1. What Is an LLC Purpose Statement?
2. What Is a Limited Liability Company?
3. Articles of Formation
4. Avoid LLC Name Conflicts
5. Registered Agent
6. LLC Management
7. Filing Articles of Formation Is Only the First Step
8. LLC's Duration
9. LLC's Purpose
10. Examples of LLC Purpose Statements
11. More Examples of Broad Purposes
12. More Examples of Narrow Purposes
13. Why Should I Have an LLC Purpose Statement?

Updated July 8, 2020:

An LLC purpose statement example will prove useful to you if you're going to own an LLC. Therefore, it's good practice to consult the LLC purpose statement example of an existing, successful company to guide you as you create your own.

What Is an LLC Purpose Statement?

An LLC purpose statement is a declaration of the reason(s) an LLC was formed. In most states, it is usually sufficient to keep it nonspecific by stating that the LLC was formed to undertake every operation an LLC can legally embark on in a given state. For the record, an LLC's purpose statement is different from its mission statement.

What Is a Limited Liability Company?

An LLC, or limited liability company, is a business similar to a partnership. Before you can form one for yourself, you have to follow certain official procedures, the foremost of which is to ensure the filing of a document with your prospective LLC's home state. This special document is called the articles of formation.

Articles of Formation

An LLC is governed by articles of formation, which are also called certificates of formation, or articles of organization. Some states have different names for them and have different filing offices. For instance, Maryland files in the State Department of Assessments and Taxation, and Arizona files in the Arizona Corporation Commission. They are, however, usually filed with the Secretary of State's office.

In spite of the differences among the states, the following are common components of the articles of formation:

  • The name of the LLC, which must be unique in that state to avoid rejection by the filing authority
  • The address of the LLC headquarters
  • The name and street address of the LLC's registered agent, which must be in the same state
  • A purpose statement
  • Rules for management
  • The duration of the LLC (this can be vague - "perpetual" is perfectly acceptable in most states, and the duration can be renewed)
  • Statement of whether the LLC will be run by members or a manager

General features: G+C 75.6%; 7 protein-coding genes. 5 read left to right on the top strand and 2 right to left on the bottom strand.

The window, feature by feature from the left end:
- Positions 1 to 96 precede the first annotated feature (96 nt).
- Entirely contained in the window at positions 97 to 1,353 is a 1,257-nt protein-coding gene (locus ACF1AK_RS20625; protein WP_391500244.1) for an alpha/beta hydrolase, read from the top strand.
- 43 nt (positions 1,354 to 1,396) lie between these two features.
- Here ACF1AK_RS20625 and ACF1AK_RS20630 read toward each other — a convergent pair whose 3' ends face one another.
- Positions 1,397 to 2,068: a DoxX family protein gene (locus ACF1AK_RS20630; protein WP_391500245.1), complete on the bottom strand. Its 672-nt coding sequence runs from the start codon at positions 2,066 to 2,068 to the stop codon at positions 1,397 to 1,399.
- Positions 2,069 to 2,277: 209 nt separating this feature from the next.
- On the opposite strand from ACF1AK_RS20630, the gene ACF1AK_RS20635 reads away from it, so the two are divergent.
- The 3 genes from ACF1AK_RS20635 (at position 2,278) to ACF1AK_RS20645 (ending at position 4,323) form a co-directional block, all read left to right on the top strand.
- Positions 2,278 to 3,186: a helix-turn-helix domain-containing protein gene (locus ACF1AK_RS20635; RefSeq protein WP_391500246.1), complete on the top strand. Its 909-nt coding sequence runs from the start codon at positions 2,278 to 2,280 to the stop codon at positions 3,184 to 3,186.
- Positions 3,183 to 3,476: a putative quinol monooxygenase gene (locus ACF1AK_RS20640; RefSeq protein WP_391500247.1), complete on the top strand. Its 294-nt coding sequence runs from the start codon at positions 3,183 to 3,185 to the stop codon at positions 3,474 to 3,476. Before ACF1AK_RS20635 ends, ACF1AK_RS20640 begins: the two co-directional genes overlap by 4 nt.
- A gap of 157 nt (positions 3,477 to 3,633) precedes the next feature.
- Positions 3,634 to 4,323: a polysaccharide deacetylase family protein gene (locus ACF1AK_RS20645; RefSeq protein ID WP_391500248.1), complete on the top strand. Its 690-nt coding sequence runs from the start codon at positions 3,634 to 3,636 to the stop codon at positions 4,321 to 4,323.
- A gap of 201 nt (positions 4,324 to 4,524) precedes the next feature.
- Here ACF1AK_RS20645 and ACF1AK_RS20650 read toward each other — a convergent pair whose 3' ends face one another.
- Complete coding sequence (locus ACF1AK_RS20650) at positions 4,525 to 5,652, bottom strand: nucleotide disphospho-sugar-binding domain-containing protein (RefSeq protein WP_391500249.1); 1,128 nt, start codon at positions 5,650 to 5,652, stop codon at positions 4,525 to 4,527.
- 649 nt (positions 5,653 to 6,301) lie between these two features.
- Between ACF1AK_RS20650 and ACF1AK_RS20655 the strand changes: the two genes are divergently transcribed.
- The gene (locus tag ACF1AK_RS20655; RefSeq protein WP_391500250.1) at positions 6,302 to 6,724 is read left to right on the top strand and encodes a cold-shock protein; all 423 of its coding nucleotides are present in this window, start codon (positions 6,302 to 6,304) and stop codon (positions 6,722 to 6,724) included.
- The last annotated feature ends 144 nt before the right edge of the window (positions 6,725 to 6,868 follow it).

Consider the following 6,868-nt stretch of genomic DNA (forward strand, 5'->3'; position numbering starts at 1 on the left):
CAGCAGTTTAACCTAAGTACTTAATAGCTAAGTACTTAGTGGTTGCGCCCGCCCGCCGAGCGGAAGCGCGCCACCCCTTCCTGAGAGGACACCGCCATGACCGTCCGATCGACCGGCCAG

• Signatures of the members, and possibly their addresses

Avoid LLC Name Conflicts

It helps to carry out a search of already existing business names in your state's database to avoid business name duplication and escape the hassle of rejection. Typically, you can easily do so through the website of your Secretary of State. You should also see to it that the address provided in your articles is your business's main location. If your business has several locations, the documented address should be that of the head office.

Registered Agent

The registered agent of your LLC is the person appointed as the recipient of official documents on behalf of the LLC. Such documents include notices of renewal, documents of lawsuits, and other correspondence from the state. The registered agent must be situated in the state of your LLC's formation. The agent's physical address must also be provided.

In several instances, a member of the LLC is appointed its agent and the business's location becomes the agent's address. It is also common practice to designate someone else, usually a lawyer or a company, to play the role of a registered agent. If it turns out the LLC's choice of a registered agent doesn't have an address in the LLC's state of formation, the LLC should hire someone else with such an address.

LLC Management

Either the LLC's members or separate entities can be appointed its managers. As a general rule, your state will require you to show what kind of management you intend to apply to your LLC. That indication should be documented in your articles of formation. You might also be required to supply the addresses and names of your managers.

The availability of such addresses makes it possible for states to send formal documents to the managers and the LLC's registered agent. Typically, states demand the signature and date of at least one organizer of the LLC on its articles of formation. If your LLC is managed by members, it would be good practice to get every initial shareholder of the LLC to sign the articles to officially show their participation in the business.

Filing Articles of Formation Is Only the First Step

When you've successfully prepared and filed your LLC's articles of formation, you've only taken the first of many essential steps in the formation of an LLC. You'll have to proceed by creating an operating agreement for the new LLC in addition to other preliminary tasks.

LLC's Duration

Your LLC's duration is how long (in years) it will operate. Some states don't require the indication of your LLC's duration in their articles of formation. Other states that require it usually won't ask you to be specific. So, you can indicate that your duration is continuous. In several states, the absence of an indicated duration is taken to mean “continuous” by default. However, certain states legally impose limits on how long an LLC should exist and operate. Such limits are often many decades long. If the LLC still remains in operation after its limited duration expires, it can have a renewed duration for another number of decades.

LLC's Purpose

Though most states do not require you to be specific about your LLC's purpose, and a statement such as "This LLC exists to provide any and all legal business functions in the state" is fine, if you are forming a professional limited liability company, you must detail what exactly the business will do.

Every business has a purpose. There's a difference between the general purpose of an LLC, which is usually related to its brand definition and customer satisfaction, and the particular business goal, which the LLC was created for. However, you can be forgiven for overlooking your business purpose because some states don't even bother making it a requirement. Even states that require it are fine with a generic description. This was not always the case. Years ago, companies could void any deviating agreement, which forced people to read the company charter before doing business, to avoid legal issues.